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Jan 06, 2020

Neptune Teens Plead Guilty in Murder of Newborn

Howell Tristan Reyes Arrested 15 following women rob

Two teens have pleaded guilty in connection with a March 2019 infanticide in Neptune Township, Monmouth County Prosecutor Christopher J. Gramiccioni announced.

Jada M. McClain, 18, of Neptune Township, pleaded guilty to first degree aggravated manslaughter. Quaimere Mohammed, 19, also of Neptune Township, pleaded guilty to second degree disturbing or desecrating human remains in connection with the death of a newborn baby.

Under the terms of the plea agreement, McClain faces a sentence of 10 years in prison on the aggravated manslaughter subject to the provisions of the “No Early Release Act” (NERA) requiring her to serve 85 percent of the sentence imposed before becoming eligible for release on parole. Mohammed faces a sentence of five years in state prison on the disturbing or desecrating human remains offense.

On April 4, 2019, the Asbury Park Police Department received a report that  McClain, a student at Neptune Township Regional High School, had recently given birth and that the newborn was deceased. The investigation was referred to the Neptune Township Police Department who, together with the Monmouth County Prosecutor’s Office Major Crimes Unit, launched an investigation into the matter.

The joint investigation revealed that McClain had become pregnant by her boyfriend, Quaimere Mohammed, a student at Asbury Park High School, sometime in July 2018. McClain explained to investigators that she hid the fact that she was pregnant from her parents and that she gave birth to a boy in the early morning hours of March 29, 2019, in her home. After giving birth to the child, McClain pressed her hands on the boy’s chest until he stopped breathing. McClain contacted Mohammed, and later that morning, the two disposed of the child’s body in a dumpster on Monroe Avenue in Asbury Park. Investigators later recovered surveillance video which captured Mohammed disposing of the child’s body near the Washington Village apartment complex.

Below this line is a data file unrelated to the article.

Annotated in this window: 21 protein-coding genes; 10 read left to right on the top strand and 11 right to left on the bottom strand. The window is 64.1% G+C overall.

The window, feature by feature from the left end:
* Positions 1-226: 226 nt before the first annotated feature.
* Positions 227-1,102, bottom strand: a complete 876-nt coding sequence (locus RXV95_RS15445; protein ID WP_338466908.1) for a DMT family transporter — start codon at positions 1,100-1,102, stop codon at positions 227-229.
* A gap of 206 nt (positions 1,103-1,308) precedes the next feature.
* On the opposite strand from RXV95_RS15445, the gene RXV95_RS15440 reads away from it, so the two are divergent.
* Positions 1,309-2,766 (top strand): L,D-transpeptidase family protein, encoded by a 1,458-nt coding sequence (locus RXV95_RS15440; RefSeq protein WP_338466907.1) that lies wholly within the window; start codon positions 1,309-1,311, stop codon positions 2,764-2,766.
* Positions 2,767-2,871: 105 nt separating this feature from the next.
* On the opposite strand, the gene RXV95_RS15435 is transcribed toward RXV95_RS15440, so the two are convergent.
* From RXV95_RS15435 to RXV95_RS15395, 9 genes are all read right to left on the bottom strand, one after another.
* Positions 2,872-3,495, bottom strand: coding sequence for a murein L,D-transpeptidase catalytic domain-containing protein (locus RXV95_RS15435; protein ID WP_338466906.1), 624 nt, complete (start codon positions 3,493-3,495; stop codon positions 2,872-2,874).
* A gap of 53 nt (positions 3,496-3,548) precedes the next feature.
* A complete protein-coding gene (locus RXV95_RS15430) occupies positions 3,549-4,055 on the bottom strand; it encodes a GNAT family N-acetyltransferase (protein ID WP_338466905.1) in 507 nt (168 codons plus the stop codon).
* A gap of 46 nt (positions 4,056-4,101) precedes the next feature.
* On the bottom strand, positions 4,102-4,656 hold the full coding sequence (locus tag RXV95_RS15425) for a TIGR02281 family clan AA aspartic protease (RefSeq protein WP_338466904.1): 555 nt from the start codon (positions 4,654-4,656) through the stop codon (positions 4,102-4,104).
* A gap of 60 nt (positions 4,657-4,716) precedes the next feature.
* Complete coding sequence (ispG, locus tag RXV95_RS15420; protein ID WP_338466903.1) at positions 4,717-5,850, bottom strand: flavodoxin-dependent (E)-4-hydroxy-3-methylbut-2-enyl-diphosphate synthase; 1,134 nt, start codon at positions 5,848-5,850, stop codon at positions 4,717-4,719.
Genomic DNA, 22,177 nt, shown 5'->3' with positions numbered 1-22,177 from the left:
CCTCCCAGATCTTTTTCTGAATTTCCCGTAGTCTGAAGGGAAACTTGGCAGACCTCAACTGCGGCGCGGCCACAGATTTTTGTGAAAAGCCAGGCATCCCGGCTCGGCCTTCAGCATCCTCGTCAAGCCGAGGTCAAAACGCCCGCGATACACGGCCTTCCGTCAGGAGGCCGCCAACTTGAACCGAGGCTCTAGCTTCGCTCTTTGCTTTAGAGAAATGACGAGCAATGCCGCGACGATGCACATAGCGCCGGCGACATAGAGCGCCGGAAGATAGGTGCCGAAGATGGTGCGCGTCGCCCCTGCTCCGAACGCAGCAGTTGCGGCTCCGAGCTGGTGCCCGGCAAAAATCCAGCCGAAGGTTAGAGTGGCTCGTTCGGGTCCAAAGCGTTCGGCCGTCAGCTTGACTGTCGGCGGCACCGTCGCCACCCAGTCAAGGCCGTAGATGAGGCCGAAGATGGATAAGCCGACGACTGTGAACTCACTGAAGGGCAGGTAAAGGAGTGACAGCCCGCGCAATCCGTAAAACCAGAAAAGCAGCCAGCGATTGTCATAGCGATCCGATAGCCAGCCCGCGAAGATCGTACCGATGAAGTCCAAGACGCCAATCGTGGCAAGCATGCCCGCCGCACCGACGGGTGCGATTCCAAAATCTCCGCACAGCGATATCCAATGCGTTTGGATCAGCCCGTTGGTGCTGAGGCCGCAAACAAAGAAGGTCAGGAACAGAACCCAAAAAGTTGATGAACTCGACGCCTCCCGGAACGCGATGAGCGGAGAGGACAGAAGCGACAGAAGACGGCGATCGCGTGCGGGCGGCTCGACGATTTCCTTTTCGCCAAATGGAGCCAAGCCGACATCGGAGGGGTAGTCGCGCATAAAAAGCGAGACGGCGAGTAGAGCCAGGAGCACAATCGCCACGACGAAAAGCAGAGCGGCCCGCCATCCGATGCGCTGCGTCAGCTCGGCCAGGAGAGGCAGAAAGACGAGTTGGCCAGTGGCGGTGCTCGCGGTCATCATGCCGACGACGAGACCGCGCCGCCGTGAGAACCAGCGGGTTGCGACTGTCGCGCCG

Investigators learned that the contents of the dumpster, including the newborn’s remains, were transported to the Monmouth County Reclamation Center in Tinton Falls, where they were compacted and buried. The infant’s body was never recovered.

McClain and Mohammed are scheduled to appear in Superior Court for sentencing for their crimes before Monmouth County Superior Court Judge David F. Bauman on March 20. McClain remains incarcerated in the Monmouth County Correctional Institution, where she has been detained since her arrest.

“This case is a horrible tragedy,” Gramiccioni said. “An infant is dead and two young people are going to prison. None of this should have happened. Young persons who are not yet ready for parenthood need to understand that there are safe, legal and completely confidential ways to give up custody of a newborn.”

On Aug. 7, 2000, the New Jersey Safe Haven Infant Protection Act became law. The law allows a parent who is unable or unwilling to care for an infant to give up custody of a baby who is less than 30 days old, safely, legally and anonymously. All that is required is that the baby be brought to a hospital emergency room or police station in New Jersey. As long as the child shows no signs of intentional abuse, no names or other information is required from the person delivering the baby.

The case is assigned to Monmouth County Assistant Prosecutors Joseph Competello and Stephanie Dugan. McClain is represented by Thomas Catley Esq. of Ocean Grove. Mohammed is represented by Stephen Nelson Esq., of Neptune Township.